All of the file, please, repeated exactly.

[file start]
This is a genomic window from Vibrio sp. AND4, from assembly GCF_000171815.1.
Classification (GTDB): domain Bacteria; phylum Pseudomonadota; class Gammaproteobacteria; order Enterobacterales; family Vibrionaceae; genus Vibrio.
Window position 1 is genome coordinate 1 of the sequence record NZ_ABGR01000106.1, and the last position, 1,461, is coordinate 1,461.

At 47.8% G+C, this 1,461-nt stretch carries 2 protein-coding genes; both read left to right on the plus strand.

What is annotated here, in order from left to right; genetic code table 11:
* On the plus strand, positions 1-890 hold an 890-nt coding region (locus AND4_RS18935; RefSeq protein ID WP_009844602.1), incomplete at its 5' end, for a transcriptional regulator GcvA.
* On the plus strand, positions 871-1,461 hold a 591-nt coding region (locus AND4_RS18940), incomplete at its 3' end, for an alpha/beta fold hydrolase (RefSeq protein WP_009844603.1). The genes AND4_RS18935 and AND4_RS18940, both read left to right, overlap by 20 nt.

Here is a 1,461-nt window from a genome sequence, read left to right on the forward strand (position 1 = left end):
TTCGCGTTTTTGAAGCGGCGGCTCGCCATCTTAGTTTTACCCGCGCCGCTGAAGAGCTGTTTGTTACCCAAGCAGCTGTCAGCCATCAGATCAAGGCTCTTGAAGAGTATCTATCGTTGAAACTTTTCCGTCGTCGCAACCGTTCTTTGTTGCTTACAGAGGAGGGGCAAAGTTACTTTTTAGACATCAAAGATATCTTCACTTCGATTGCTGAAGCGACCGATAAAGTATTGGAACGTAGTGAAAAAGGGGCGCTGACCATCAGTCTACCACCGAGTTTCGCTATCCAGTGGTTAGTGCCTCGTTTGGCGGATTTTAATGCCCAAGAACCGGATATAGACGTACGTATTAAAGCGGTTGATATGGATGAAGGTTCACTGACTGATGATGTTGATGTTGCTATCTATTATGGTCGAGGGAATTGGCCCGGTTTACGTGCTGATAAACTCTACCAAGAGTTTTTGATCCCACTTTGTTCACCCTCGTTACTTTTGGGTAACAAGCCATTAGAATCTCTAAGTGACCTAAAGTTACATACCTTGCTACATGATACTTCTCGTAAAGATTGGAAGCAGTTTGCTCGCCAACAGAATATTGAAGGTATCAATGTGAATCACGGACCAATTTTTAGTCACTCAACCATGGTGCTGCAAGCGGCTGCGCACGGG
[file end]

This is a genomic window from Vibrio sp. AND4, from assembly GCF_000171815.1.
Classification (GTDB): domain Bacteria; phylum Pseudomonadota; class Gammaproteobacteria; order Enterobacterales; family Vibrionaceae; genus Vibrio.
Window position 1 is genome coordinate 1 of the sequence record NZ_ABGR01000106.1, and the last position, 1,461, is coordinate 1,461.

At 47.8% G+C, this 1,461-nt stretch carries 2 protein-coding genes; both read left to right on the plus strand.

What is annotated here, in order from left to right; genetic code table 11:
* On the plus strand, positions 1-890 hold an 890-nt coding region (locus AND4_RS18935; RefSeq protein ID WP_009844602.1), incomplete at its 5' end, for a transcriptional regulator GcvA.
* On the plus strand, positions 871-1,461 hold a 591-nt coding region (locus AND4_RS18940), incomplete at its 3' end, for an alpha/beta fold hydrolase (RefSeq protein WP_009844603.1). The genes AND4_RS18935 and AND4_RS18940, both read left to right, overlap by 20 nt.

Here is a 1,461-nt window from a genome sequence, read left to right on the forward strand (position 1 = left end):
TTCGCGTTTTTGAAGCGGCGGCTCGCCATCTTAGTTTTACCCGCGCCGCTGAAGAGCTGTTTGTTACCCAAGCAGCTGTCAGCCATCAGATCAAGGCTCTTGAAGAGTATCTATCGTTGAAACTTTTCCGTCGTCGCAACCGTTCTTTGTTGCTTACAGAGGAGGGGCAAAGTTACTTTTTAGACATCAAAGATATCTTCACTTCGATTGCTGAAGCGACCGATAAAGTATTGGAACGTAGTGAAAAAGGGGCGCTGACCATCAGTCTACCACCGAGTTTCGCTATCCAGTGGTTAGTGCCTCGTTTGGCGGATTTTAATGCCCAAGAACCGGATATAGACGTACGTATTAAAGCGGTTGATATGGATGAAGGTTCACTGACTGATGATGTTGATGTTGCTATCTATTATGGTCGAGGGAATTGGCCCGGTTTACGTGCTGATAAACTCTACCAAGAGTTTTTGATCCCACTTTGTTCACCCTCGTTACTTTTGGGTAACAAGCCATTAGAATCTCTAAGTGACCTAAAGTTACATACCTTGCTACATGATACTTCTCGTAAAGATTGGAAGCAGTTTGCTCGCCAACAGAATATTGAAGGTATCAATGTGAATCACGGACCAATTTTTAGTCACTCAACCATGGTGCTGCAAGCGGCTGCGCACGGG